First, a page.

Review: Conveyer Pino Lella


Book: Beneath A Scarlet Sky

Author: Mark Sullivan

Publisher: Lake Union Publishing, Seattle, 2017

Pages: 515

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Pino Lella was a young man in Italy during the Second World War. Pino Lella was a conveyer in many ways. Firstly he guided, led, supported, even carried and shouldered people. Secondly he was a conveyer of good, bad and decisive news. Thirdly he carried his own story then for years and decades before letting it out, so that others could then convey it on. But what sort of man was he? Was he an obeyer, a naysayer or a manslayer? Was he a hero, a spy or a traitor or possibly all three?

Pino Lella’s story is well worth reading. It is an incredible story passionately told and conveyed by Mark Sullivan. Mark Sullivan has spent a considerable time and effort researching and interviewing people, including Pino Lella, to familiarize himself with the history, locations and destinies important for the book. Writing the book has been an important journey for him personally as well.

The book is structured in three parts. The first part introduces Pino Lella as a real person. Here Mark Sullivan also ties his own story with that of Pino Lella’s. The main section – second and lengthy  – is where we as readers can jump on to the conveyer belt in order to be transported amidst war adventures around northern Italy – both towns and mountains. There are twists and turns, excitement and horror. It is, however, important that all is not forgotten. Pino Lella has indeed conveyed the voice of those, who no longer have one.  Mark Sullivan can also be possibly forgiven, that at times the dramatization crosses the border of believable into the unbelievable. The final third part gives us an idea of what happened to the main characters after the war.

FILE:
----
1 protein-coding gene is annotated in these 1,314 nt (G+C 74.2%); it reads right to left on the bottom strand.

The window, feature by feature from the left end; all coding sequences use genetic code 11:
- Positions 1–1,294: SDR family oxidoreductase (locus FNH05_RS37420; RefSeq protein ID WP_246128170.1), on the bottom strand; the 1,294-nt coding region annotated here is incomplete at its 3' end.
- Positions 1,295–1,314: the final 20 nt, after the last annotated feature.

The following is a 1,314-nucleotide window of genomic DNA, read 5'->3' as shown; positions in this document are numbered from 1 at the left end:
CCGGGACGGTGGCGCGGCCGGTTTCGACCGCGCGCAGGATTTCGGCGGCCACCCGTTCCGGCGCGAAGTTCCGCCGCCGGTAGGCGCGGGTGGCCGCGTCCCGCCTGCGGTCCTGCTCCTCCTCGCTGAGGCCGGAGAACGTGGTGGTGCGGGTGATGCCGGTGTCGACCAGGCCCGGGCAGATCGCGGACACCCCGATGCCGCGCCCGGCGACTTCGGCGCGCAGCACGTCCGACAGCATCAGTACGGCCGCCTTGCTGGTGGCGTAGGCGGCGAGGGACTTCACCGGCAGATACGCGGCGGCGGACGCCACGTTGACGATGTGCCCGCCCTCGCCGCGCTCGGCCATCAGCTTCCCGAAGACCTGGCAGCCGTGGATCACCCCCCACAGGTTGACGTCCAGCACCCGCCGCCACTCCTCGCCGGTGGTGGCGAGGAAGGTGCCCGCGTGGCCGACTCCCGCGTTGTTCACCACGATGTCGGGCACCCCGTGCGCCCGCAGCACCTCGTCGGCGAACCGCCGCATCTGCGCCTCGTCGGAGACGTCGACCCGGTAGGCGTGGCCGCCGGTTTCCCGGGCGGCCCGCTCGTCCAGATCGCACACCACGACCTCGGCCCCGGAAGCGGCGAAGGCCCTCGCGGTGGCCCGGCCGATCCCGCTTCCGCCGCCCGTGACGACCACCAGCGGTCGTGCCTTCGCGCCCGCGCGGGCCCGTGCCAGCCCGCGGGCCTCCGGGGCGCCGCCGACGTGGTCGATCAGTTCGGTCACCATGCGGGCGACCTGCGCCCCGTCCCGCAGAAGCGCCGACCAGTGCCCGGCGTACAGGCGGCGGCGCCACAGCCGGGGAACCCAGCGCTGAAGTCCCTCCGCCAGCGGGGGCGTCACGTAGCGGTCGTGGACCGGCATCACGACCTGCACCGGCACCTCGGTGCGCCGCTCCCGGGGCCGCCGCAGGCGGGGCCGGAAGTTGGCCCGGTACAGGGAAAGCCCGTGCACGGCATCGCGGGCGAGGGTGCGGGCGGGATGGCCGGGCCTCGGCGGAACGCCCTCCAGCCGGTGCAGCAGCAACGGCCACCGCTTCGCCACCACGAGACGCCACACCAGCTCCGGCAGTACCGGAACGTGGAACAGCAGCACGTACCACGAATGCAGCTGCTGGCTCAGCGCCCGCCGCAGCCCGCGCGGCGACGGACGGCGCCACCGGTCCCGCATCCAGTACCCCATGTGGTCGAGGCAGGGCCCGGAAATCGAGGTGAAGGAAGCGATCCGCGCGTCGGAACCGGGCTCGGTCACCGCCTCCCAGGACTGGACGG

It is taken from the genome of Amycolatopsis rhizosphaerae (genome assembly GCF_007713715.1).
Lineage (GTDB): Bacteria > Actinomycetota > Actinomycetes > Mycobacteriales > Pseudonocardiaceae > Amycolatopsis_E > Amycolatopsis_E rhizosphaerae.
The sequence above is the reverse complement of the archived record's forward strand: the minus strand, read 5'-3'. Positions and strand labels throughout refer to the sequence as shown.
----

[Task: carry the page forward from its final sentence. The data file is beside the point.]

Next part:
Giuseppe ‘Pino’ Lella was a young man in the story. He yearned for love. There is a story of love here, a love that Pino Lella carried with him – and still does, I hope.

I give Beneath a Scarlet Sky four stars. The story is worth five and it has been  an enjoyable read. It is, however, a question of language here – the feel I get when reading. For five stars, there needs to be a strong feeling of depth, force and command of language. I have to be carried and transported to challenges. Questions have to be evoked. I was, however, transported towards these, so definately more than three!

Stars: 4/5


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